Moreover, our research showed that the level of support for ‘vote at 16’ among young people is strongly related to their level of political interest. We would expect young people who are interested in politics to be more likely to be in favour of lowering the voting age as they would feel more knowledgeable and prepared to vote. This noted, stark differences in support for the policy does raise some issues. Lowering the voting age is often framed as a key policy in addressing inequalities in turnout between relatively advantaged older and disadvantaged younger groups of voters. It is also argued that it will increase levels of political interest and engagement among politically apathetic young people who we know from previous research are more likely to belong to those disadvantaged groups. There is a potential danger that lowering the voting age to 16 in isolation may actually increase ‘the engagement gap’ by empowering already empowered young people while doing little to address these underlying inequalities. It is hard to argue that ‘Votes at 16’ alone can address this issue.

Recommendation 6: Political education initiatives must support young people to learn about and gain experiences of participation in local democracy.

Recommendation 7: The implementation of ‘Votes at 16’ must be accompanied by measures and substantial efforts to ensure more disadvantaged and less-engaged groups are specifically encouraged to turnout. While political education is vital, this also required a broader shift in political culture regarding political parties’ engagement with young people from differing backgrounds.

Shifting Public Opinion

Our two-year research project on the voting age involves examining attitudes towards change among 16-17 year olds and the existing 18+ electorate. Working with the polling company, Survation, we have analysed opinion among more than 2,000 people under- and over-18. There is extensive support for lowering the voting age to 16 amongst under-18s, with 71% in favour, and only 12% opposed. There is evidence that 16 year olds are more supportive of votes-at-16 than 17 year olds. Those from higher income households are very supportive, whilst those in public housing or where the main income provider is unemployed are less so, whilst still offering majority support. Among the existing electorate, 42% support such a change compared to 40% opposed. That more adults now favour lowering the age of franchise than reject the idea is very significant. In its last major study of the issue in 2003, the Electoral Commission’s The Age of Electoral Majority report found that 83% of adults believed 18 to be the correct minimum age of voting. It appears that public opinion may have substantially shifted.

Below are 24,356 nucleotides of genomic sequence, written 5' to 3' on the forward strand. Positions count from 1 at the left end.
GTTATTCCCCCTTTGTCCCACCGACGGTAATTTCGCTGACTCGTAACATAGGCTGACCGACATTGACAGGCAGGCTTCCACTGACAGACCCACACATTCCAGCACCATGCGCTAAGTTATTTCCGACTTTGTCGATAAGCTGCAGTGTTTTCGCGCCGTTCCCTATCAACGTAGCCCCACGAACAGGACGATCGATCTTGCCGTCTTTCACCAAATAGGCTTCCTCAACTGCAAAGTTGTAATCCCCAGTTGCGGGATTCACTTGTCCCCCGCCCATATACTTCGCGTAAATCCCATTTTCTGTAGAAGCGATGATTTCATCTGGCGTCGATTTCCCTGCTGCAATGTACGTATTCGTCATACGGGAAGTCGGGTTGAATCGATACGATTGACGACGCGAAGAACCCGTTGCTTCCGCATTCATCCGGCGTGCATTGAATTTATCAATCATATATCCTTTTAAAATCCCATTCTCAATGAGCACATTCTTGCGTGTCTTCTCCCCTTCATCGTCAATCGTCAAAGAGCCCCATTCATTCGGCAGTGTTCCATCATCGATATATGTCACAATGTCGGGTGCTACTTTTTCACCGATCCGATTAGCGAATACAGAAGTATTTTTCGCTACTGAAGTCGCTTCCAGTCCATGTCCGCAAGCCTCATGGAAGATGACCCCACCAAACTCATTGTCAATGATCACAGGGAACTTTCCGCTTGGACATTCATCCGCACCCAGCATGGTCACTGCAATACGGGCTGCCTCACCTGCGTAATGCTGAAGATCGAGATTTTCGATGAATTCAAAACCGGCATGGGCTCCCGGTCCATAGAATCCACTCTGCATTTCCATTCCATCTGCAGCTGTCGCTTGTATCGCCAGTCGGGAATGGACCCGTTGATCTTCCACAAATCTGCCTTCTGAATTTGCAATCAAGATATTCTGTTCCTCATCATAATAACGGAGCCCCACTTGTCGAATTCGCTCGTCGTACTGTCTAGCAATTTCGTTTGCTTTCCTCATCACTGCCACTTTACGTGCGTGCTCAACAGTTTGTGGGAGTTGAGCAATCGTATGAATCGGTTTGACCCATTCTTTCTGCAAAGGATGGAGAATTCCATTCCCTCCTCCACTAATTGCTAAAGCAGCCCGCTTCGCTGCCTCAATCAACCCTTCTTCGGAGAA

The relationship with party support is as one might expect. Labour voter are strongly in favour of lowering the voting age, with Conservatives and UKIP strongly against. Plaid Cymru and Liberal Democrat voters are in favour but less supportive than Labour voters.  Age seems to be driving most of the variance. There are also significant social effects. Wealthier households are far more likely to support votes-at-16.  Those in poorer households are more likely to oppose than favour. Education follows a similar pattern with recipients of Higher Education most supportive. The overall message is that the votes-at-16 campaign has won the backing of 16-17 year olds and is doing far better than was once the case among the existing electorate.

Recommendation 7: We encourage engagement with the concerns and anxieties of younger and older citizens who might not support voting age reform at present.